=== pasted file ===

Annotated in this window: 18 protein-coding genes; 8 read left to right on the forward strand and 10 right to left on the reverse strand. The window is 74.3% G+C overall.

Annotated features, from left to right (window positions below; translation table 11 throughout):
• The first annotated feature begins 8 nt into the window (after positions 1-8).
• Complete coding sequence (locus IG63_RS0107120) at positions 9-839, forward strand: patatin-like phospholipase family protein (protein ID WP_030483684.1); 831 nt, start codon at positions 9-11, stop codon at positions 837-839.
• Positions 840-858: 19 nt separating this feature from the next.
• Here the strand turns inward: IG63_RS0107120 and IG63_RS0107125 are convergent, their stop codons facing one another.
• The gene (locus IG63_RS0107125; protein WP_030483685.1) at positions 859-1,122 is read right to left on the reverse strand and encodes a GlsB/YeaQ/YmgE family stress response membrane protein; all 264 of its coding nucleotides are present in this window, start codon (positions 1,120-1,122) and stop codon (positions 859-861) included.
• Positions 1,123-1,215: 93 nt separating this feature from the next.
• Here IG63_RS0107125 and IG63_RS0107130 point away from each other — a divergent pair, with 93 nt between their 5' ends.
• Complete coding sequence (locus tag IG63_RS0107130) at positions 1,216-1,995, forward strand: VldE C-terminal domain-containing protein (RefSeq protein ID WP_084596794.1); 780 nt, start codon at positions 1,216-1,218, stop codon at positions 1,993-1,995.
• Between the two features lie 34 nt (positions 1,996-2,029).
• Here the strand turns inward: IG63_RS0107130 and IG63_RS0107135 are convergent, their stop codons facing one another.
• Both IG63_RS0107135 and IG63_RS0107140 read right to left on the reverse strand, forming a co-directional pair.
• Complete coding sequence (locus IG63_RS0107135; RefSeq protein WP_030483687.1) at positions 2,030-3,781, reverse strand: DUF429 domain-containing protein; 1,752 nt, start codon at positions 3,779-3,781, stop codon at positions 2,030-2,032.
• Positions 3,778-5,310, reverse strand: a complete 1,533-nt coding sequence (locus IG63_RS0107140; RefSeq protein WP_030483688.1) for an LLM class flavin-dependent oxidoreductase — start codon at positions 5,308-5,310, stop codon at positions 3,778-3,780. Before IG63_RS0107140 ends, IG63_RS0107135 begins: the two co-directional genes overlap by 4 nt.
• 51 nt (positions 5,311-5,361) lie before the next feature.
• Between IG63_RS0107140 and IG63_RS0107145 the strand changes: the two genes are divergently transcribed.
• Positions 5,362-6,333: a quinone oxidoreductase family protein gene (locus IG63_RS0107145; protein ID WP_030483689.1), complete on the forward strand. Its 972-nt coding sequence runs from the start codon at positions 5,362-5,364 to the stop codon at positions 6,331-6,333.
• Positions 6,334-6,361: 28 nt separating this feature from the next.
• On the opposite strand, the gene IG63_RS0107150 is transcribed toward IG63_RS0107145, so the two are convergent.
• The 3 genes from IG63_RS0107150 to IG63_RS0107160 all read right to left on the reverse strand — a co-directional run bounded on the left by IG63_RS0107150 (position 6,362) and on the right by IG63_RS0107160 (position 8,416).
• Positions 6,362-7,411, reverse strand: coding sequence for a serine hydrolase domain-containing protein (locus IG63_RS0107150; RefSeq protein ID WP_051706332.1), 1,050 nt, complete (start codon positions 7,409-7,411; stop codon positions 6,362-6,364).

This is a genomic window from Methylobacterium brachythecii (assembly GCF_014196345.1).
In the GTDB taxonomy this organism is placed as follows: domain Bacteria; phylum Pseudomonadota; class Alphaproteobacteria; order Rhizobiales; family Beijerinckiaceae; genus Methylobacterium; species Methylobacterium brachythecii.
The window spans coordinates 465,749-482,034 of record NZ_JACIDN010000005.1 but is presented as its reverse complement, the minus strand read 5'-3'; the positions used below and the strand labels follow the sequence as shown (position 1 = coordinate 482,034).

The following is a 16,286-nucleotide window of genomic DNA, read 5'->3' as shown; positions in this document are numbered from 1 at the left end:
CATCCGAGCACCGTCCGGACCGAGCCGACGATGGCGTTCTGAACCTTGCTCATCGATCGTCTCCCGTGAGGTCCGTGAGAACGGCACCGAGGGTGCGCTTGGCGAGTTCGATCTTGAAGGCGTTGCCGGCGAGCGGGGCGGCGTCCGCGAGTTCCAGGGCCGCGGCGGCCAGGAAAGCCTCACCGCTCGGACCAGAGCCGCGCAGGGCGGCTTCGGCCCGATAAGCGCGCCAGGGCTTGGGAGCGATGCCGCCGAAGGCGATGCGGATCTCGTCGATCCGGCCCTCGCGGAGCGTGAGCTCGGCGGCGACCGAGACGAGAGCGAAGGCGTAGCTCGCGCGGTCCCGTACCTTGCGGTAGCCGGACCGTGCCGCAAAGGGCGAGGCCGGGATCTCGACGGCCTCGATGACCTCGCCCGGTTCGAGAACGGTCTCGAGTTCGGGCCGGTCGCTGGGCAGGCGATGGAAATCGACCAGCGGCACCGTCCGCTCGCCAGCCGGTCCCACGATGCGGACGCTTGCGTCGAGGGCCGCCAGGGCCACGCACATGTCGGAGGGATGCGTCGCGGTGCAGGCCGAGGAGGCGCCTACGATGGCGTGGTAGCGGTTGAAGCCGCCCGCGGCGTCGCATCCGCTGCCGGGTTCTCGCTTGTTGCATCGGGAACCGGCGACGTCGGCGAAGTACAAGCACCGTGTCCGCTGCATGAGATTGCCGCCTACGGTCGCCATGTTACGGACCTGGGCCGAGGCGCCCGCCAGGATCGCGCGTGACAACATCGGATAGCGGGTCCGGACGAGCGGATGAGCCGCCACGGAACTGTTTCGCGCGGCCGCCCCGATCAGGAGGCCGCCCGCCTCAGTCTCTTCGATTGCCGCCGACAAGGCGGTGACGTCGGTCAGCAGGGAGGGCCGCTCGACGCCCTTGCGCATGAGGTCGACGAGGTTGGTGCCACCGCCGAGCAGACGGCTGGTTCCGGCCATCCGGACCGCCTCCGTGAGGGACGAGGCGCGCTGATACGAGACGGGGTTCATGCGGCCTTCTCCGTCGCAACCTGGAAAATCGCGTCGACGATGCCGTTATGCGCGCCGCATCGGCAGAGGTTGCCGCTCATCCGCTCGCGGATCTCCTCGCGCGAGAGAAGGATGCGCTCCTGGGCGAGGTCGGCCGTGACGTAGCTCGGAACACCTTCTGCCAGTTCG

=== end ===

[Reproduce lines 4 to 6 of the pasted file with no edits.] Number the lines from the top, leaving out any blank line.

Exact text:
• Complete coding sequence (locus IG63_RS0107120) at positions 9-839, forward strand: patatin-like phospholipase family protein (protein ID WP_030483684.1); 831 nt, start codon at positions 9-11, stop codon at positions 837-839.
• Positions 840-858: 19 nt separating this feature from the next.
• Here the strand turns inward: IG63_RS0107120 and IG63_RS0107125 are convergent, their stop codons facing one another.